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Title: Exploring deprivation, locality and health : a qualitative study on St Ann's Nottingham
Author: Scott-Arthur, Tom A.
ISNI:       0000 0004 7232 7598
Awarding Body: Loughborough University
Current Institution: Loughborough University
Date of Award: 2017
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This thesis is an attempt to better understand the inter-relationship between deprivation, locality and health. This study explores the views of different residents in St Ann s, a deprived neighbourhood in Nottingham, to find out how they make sense of their health. The thesis is based on some participant observation in the area but mainly draws on qualitative interviews with diverse residents in St Ann's: (including, in particular, working-class older adults of different ethnicities; some working-class parents with children; middle-class younger adults living in the area; and activists and professionals providing services to the area, such as volunteers running the food bank, the local priest and GPs. As I asked all of my participants questions about their lives and their health, as well as their perceptions of what health was like in St Ann s generally, I realised they did not mention what talk about things that I, or public health professionals, would expect them to i.e. whether they took regular exercise or ate fruits and vegetables. Rather than individual lifestyle choices , people mostly talked about places, doing rounds and routines. They also talked about other groups, which allegedly were less healthy than them. Further, different groups of people in the area spoke about health quite differently. It is these broader discussions and concerns, and differences between groups of people, that I make sense of throughout my thesis. I argue that existing quantitative research on health, deprivation and the physical environment typically focuses on how health varies across different neighbourhoods. Some of these studies examine how factors, such as the proximity of supermarkets or leisure facilitates, produce health inequalities. However, while I found residents in St Ann s mentioned the proximity of shops, I also found that health and place had broader meanings to people in terms of gathering together and structuring routines. Additionally, I found that different people had conflicting ideas about health, place and one another. Addressing health therefore needs to take these conflicts into consideration rather than implementing public health policy that mainly articulates the views and habits of the middle-class. I use concepts from Bourdieu (1979), such as habitus , field and symbolic violence to make sense of these conflicts, arguing that the reasons why people act as they do is beyond their cognitive and rational understanding. In circumstances such as those in St Ann's, where the working-class residents were most at home in their given social space where habitus meshes with field - their apprehension of their social environment is more practical than it is theoretical and more tacit than it is explicit. In other words, I argue that residents in St Ann s are curtailed by their habitus. Additionally, I argue that there is insufficient previous work which has acknowledged and validated the experiences of residents in deprived neighbourhoods. Residents may articulate deprivation and lack of understanding of what constitutes health, but they also draw attention to important issues that, whilst often mentioned in the literature (e.g. social cohesion and health), have not been sufficiently accounted for, such as the importance of sociability, community activities, amenities and services. Finally, it should be acknowledged that these issues are not equally or similarly important for all residents, so that middle-class residents are unlikely to mix with locals at the community centre for example and that also older and younger residents considered different places important. So, instead of accepting the premise inherent in much public health research that seeks to identify the barriers to change with individuals, there first needs to be a more rigorous examination of the practices and lifestyles of the working-class residents within deprived communities such as St Ann s. We should seek to understand that their current practices are important for their well-being and sense of community. However, and, at the same time, we should seek to identify appropriate approaches that can improve their health that does not only fit the middle-class agenda. A key element of this is to take the various elements of their practical, tacit knowledge more seriously as part of these conditions of possibility. Then, it may be possible to more fruitfully identify how and why such practices are created, and what might be the conditions of possibility for change.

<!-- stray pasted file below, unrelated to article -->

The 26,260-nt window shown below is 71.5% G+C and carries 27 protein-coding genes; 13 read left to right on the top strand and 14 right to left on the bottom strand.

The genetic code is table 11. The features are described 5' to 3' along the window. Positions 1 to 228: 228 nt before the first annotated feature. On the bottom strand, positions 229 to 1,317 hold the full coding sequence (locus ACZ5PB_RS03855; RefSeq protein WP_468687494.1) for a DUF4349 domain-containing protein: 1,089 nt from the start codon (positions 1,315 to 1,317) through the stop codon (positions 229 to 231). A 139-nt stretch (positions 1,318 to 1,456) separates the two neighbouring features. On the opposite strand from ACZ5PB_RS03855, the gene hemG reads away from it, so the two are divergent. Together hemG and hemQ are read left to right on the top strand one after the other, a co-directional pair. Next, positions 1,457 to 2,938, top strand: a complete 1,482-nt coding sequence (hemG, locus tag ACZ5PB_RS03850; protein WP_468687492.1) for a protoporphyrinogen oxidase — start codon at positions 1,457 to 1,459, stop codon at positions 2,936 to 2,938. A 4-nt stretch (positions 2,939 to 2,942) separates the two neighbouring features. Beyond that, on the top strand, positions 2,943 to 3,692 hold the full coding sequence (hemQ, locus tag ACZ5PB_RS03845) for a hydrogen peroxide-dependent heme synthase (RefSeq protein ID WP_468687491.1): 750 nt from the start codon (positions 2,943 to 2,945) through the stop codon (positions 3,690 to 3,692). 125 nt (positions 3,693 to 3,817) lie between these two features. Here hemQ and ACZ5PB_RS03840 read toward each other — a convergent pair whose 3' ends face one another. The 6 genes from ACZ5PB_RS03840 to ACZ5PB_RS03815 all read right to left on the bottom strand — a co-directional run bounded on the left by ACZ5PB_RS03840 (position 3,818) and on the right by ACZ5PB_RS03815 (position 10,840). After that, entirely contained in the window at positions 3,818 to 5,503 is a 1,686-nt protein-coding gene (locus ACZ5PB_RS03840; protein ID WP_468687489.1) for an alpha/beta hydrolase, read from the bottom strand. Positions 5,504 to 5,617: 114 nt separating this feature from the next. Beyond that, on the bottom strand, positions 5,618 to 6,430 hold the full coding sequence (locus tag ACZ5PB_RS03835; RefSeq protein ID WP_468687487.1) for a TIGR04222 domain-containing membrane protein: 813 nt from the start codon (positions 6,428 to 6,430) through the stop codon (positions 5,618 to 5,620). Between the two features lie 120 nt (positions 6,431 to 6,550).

Supervisor: Not available Sponsor: Not available
Qualification Name: Thesis (Ph.D.) Qualification Level: Doctoral
EThOS ID:  DOI: Not available
Keywords: Place ; Deprivation ; Locality ; Neighbourhood ; Health ; Wellbeing ; Qualitative ; Poverty ; St Ann's ; Nottingham